While smart devices are perfect for doing just about everything other than calling someone, they enhance that capability as well. With instant voicemail, do not disturb, and ingrained block options, using iOS or Android has its perks The same goes for SMS texts, whether it’s integrating media or pretty much anything else into a note. Interact attempts to expand upon these concepts, but you’re probably just better off using the default interface on iOS.
Simply put, Interact is keen on taking your contacts (quite literally, you have to opt-in for the app to use your contact list or it’s useless), and applying them to a new UI. The main idea is to group up specific contacts into filters and tags, and also find new ways to create contacts. If you aren’t into calling or texting much, especially en masse, this won’t really affect you much. I found that I was able to use the feature to make group SMS chats easier, but I only really do that for events—so once or twice a month.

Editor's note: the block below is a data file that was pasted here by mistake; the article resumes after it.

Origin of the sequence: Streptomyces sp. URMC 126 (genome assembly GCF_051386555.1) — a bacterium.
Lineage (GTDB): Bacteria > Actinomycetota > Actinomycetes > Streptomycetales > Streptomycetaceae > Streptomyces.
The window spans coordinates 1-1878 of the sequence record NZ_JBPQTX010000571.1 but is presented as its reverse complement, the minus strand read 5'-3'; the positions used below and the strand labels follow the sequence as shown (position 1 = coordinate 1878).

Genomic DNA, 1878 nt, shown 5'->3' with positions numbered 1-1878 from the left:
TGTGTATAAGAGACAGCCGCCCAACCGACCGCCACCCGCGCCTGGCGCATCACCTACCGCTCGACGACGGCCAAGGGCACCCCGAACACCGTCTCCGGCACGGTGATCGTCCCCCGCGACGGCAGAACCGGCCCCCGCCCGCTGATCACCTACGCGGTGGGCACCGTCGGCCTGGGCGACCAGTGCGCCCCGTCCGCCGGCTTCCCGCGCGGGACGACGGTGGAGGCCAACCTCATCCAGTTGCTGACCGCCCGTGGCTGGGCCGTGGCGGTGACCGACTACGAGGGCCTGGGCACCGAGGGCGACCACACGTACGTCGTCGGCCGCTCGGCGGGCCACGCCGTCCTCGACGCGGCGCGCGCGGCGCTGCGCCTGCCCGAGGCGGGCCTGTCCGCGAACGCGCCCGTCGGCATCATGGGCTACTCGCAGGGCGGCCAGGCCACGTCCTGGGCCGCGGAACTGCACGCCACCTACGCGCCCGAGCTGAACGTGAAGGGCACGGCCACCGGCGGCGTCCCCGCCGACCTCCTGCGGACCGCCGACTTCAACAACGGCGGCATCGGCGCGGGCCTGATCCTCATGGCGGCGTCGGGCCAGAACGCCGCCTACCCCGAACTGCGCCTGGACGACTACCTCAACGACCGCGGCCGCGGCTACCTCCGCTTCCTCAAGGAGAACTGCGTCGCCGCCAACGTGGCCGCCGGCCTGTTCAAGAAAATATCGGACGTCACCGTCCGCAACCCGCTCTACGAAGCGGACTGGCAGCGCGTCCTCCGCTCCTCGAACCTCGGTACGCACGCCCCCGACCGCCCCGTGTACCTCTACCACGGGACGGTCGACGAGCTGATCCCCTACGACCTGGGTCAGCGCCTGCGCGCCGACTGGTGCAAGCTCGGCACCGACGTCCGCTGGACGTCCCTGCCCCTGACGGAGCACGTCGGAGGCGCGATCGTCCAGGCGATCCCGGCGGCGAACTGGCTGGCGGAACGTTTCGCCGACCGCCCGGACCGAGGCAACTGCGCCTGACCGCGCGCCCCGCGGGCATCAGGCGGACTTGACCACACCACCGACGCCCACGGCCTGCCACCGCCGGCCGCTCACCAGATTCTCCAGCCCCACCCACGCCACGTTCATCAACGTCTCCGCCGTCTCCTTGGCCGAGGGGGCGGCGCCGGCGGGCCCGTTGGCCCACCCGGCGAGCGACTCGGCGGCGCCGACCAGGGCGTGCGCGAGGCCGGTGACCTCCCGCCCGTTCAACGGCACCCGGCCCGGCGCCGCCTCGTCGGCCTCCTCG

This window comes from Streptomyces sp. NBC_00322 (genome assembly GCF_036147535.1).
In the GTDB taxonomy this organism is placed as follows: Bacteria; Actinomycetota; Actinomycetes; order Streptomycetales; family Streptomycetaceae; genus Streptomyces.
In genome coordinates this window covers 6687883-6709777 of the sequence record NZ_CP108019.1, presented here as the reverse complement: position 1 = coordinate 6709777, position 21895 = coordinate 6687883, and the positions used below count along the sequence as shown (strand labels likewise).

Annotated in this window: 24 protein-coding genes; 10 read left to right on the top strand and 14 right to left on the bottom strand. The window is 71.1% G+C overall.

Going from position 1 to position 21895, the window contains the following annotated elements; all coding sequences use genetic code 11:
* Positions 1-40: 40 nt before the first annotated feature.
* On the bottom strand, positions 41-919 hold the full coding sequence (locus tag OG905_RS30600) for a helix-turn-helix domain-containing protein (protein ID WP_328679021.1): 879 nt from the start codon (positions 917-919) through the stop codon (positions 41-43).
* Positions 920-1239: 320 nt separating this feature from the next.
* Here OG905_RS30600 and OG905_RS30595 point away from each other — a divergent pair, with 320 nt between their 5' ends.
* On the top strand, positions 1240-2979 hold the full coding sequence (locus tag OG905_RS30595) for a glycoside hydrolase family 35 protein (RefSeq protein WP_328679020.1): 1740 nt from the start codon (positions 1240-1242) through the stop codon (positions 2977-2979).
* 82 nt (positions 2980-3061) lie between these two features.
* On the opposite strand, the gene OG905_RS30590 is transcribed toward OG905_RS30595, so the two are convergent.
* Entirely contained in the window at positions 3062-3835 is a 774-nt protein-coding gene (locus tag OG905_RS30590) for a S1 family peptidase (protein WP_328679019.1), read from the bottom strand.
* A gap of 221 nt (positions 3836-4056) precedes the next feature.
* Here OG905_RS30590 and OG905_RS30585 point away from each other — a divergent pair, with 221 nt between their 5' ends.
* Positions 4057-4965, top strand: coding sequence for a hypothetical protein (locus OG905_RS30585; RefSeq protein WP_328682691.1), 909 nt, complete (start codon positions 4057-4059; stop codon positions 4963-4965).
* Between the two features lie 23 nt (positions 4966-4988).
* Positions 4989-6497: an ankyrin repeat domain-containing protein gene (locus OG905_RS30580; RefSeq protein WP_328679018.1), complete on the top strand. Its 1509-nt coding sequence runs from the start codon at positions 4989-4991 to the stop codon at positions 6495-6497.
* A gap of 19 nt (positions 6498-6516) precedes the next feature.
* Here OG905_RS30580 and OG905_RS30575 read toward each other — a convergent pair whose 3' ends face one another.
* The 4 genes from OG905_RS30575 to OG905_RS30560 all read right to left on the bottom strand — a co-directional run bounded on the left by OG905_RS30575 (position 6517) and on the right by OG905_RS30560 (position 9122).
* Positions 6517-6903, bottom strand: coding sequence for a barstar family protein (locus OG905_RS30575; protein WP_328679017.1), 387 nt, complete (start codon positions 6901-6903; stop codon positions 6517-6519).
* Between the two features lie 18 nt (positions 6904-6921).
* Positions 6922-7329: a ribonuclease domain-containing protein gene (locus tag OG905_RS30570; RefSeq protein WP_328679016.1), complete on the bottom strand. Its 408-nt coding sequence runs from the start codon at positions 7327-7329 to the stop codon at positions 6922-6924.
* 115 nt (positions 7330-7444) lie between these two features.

Another use for Interact is easily lumping contact information by way of contact signatures. As a member of the press I encounter this frequently, as every PR contact I come across has their full information in their signature. Interact can scoop all that up and create a contact. But is that feature really worth the $5 asking price? Well, it really depends on how much your professional career calls for something like that, and if you believe it’s worth the convenience fee.
Other than that, Interact is fairly bare-bones. As far as options going, the pickings are slim. There’s a last or first name first sorting feature, and the ability to turn off images. That’s about it as far as frills go. After using it for roughly a week, I started to use it less and less I found, even though I flip through my contact list quite often. It’s just easier to do it natively, especially with the advancements for iOS in recent years.
Interact is an iOS an that can be downloaded for $4.99 in the iTunes App Store.